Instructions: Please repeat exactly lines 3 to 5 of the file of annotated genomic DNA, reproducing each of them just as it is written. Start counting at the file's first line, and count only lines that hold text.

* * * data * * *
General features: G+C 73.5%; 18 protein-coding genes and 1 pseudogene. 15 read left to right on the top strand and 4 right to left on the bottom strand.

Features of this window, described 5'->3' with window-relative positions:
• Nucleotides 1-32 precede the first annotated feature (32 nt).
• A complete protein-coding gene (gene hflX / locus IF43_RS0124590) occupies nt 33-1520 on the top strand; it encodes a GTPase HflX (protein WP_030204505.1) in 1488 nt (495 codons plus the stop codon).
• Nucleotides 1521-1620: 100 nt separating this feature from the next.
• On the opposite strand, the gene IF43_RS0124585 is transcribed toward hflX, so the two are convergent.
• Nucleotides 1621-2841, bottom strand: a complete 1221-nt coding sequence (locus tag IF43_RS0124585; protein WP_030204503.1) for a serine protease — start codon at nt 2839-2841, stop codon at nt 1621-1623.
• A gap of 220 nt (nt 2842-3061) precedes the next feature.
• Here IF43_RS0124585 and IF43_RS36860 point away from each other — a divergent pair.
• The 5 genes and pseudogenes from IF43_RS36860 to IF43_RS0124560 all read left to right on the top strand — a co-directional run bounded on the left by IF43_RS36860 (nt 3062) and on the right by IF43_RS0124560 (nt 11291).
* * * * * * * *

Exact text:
• Nucleotides 1-32 precede the first annotated feature (32 nt).
• A complete protein-coding gene (gene hflX / locus IF43_RS0124590) occupies nt 33-1520 on the top strand; it encodes a GTPase HflX (protein WP_030204505.1) in 1488 nt (495 codons plus the stop codon).
• Nucleotides 1521-1620: 100 nt separating this feature from the next.